Artificial Intelligence (AI) is a growing trend in industry and consumer-grade devices. As more companies include some AI in their products – from smartphones to toys – AI also becomes more of a vector for abuse by criminals. The manipulation of AI decision processes is a particularly concerning threat. Many AI include learning systems that adapt to the input they receive. These AI can change their behavior over time by learning how to respond to new input. Something as simple as a smart lightbulb or a connected-gas meter could be trained by a malicious user to make the “wrong” decision. The wrong decision could result in the billing of a competing company to be extremely high, or the AI “deciding” not to run machinery in a safe way.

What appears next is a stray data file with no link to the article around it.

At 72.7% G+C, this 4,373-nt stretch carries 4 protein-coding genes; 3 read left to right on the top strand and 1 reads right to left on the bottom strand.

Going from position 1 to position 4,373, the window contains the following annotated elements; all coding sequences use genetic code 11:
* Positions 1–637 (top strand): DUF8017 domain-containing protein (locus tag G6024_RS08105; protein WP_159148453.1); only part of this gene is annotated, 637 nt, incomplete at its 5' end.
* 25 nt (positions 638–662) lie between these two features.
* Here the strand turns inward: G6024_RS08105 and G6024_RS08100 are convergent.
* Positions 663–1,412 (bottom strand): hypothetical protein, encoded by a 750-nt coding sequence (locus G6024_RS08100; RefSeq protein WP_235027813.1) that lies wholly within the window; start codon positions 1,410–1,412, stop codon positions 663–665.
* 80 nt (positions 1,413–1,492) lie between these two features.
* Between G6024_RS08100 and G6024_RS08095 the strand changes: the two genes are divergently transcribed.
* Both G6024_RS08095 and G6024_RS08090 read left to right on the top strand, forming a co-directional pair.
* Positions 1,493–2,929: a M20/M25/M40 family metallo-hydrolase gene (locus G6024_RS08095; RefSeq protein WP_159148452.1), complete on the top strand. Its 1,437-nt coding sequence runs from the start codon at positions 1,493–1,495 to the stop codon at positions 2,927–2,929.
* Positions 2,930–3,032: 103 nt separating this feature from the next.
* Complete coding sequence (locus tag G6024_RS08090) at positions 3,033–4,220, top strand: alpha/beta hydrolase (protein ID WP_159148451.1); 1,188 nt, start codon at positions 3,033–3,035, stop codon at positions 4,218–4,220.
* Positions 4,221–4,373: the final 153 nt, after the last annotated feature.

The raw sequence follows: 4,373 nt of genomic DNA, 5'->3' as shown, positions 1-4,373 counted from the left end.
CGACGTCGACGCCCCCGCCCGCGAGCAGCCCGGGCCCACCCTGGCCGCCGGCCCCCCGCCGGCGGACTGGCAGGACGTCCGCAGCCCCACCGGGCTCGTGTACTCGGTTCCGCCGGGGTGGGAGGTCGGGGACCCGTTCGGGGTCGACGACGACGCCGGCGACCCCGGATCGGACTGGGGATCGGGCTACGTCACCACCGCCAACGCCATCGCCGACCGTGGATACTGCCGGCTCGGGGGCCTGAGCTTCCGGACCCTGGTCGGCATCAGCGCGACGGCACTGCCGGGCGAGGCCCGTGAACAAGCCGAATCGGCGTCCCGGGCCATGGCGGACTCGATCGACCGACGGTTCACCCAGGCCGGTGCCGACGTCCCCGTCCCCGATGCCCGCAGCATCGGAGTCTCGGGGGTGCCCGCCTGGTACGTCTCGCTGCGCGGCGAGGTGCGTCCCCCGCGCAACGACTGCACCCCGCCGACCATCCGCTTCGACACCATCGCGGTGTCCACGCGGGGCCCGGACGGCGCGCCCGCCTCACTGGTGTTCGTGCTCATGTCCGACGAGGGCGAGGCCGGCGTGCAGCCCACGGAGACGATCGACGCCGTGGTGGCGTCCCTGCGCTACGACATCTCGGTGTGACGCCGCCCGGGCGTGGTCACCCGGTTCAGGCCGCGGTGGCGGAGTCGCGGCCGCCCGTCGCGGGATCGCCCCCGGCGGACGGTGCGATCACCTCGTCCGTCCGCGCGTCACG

The challenge we face when investigating AI is knowing why an AI model made a decision. There are generally three ways in which an AI can learn; trained by the manufacturer, trained by the user, or trained by input data. The latter is potentially where an adversary could manipulate the AI to make incorrect responses.
When an incorrect response is detected, an investigator will need to know whether it is the fault of the manufacturer, user, or third party. They will need to understand how the AI “learned” the incorrect behavior.
The goal of this research is to find how an AI made a resulting incorrect decision, and what learning input – or combination of inputs – resulted in this incorrect decision.
This research was supported by the MISP (Ministry of Science & ICT), Korea, under the National Program for Excellence in SW) supervised by the IITP (Institute for Information & Communications Technology Promotion) grant number 2018-0-00216.